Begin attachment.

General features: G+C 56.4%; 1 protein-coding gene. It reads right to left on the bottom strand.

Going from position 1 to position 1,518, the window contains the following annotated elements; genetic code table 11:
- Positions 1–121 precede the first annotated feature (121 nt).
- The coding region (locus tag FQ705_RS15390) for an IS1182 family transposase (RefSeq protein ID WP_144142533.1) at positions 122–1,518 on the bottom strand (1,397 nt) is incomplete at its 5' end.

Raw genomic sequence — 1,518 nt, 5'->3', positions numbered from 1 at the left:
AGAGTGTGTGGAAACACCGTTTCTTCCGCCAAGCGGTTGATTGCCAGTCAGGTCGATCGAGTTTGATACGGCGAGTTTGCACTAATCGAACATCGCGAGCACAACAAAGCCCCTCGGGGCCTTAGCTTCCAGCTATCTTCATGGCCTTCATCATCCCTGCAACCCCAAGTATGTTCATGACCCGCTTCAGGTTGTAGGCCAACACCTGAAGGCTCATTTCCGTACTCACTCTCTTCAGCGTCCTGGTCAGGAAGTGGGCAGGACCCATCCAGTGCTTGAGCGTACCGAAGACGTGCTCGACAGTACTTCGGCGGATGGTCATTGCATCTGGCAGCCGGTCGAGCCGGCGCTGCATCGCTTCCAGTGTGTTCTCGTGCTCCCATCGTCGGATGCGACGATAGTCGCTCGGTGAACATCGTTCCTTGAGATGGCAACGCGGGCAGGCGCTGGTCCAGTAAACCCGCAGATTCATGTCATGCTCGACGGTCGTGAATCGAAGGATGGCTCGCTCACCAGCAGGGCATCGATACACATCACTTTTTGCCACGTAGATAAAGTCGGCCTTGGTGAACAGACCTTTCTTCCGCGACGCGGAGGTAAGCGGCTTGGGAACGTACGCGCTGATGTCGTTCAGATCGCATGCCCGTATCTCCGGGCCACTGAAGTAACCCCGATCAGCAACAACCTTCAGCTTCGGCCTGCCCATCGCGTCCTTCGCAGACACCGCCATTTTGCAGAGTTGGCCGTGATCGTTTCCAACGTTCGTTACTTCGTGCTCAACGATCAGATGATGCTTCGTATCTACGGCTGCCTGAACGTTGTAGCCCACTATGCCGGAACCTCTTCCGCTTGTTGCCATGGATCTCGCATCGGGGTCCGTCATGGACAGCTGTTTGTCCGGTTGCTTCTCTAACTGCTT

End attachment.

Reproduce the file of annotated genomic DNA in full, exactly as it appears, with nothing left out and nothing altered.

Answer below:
General features: G+C 56.4%; 1 protein-coding gene. It reads right to left on the bottom strand.

Going from position 1 to position 1,518, the window contains the following annotated elements; genetic code table 11:
- Positions 1–121 precede the first annotated feature (121 nt).
- The coding region (locus tag FQ705_RS15390) for an IS1182 family transposase (RefSeq protein ID WP_144142533.1) at positions 122–1,518 on the bottom strand (1,397 nt) is incomplete at its 5' end.

Raw genomic sequence — 1,518 nt, 5'->3', positions numbered from 1 at the left:
AGAGTGTGTGGAAACACCGTTTCTTCCGCCAAGCGGTTGATTGCCAGTCAGGTCGATCGAGTTTGATACGGCGAGTTTGCACTAATCGAACATCGCGAGCACAACAAAGCCCCTCGGGGCCTTAGCTTCCAGCTATCTTCATGGCCTTCATCATCCCTGCAACCCCAAGTATGTTCATGACCCGCTTCAGGTTGTAGGCCAACACCTGAAGGCTCATTTCCGTACTCACTCTCTTCAGCGTCCTGGTCAGGAAGTGGGCAGGACCCATCCAGTGCTTGAGCGTACCGAAGACGTGCTCGACAGTACTTCGGCGGATGGTCATTGCATCTGGCAGCCGGTCGAGCCGGCGCTGCATCGCTTCCAGTGTGTTCTCGTGCTCCCATCGTCGGATGCGACGATAGTCGCTCGGTGAACATCGTTCCTTGAGATGGCAACGCGGGCAGGCGCTGGTCCAGTAAACCCGCAGATTCATGTCATGCTCGACGGTCGTGAATCGAAGGATGGCTCGCTCACCAGCAGGGCATCGATACACATCACTTTTTGCCACGTAGATAAAGTCGGCCTTGGTGAACAGACCTTTCTTCCGCGACGCGGAGGTAAGCGGCTTGGGAACGTACGCGCTGATGTCGTTCAGATCGCATGCCCGTATCTCCGGGCCACTGAAGTAACCCCGATCAGCAACAACCTTCAGCTTCGGCCTGCCCATCGCGTCCTTCGCAGACACCGCCATTTTGCAGAGTTGGCCGTGATCGTTTCCAACGTTCGTTACTTCGTGCTCAACGATCAGATGATGCTTCGTATCTACGGCTGCCTGAACGTTGTAGCCCACTATGCCGGAACCTCTTCCGCTTGTTGCCATGGATCTCGCATCGGGGTCCGTCATGGACAGCTGTTTGTCCGGTTGCTTCTCTAACTGCTT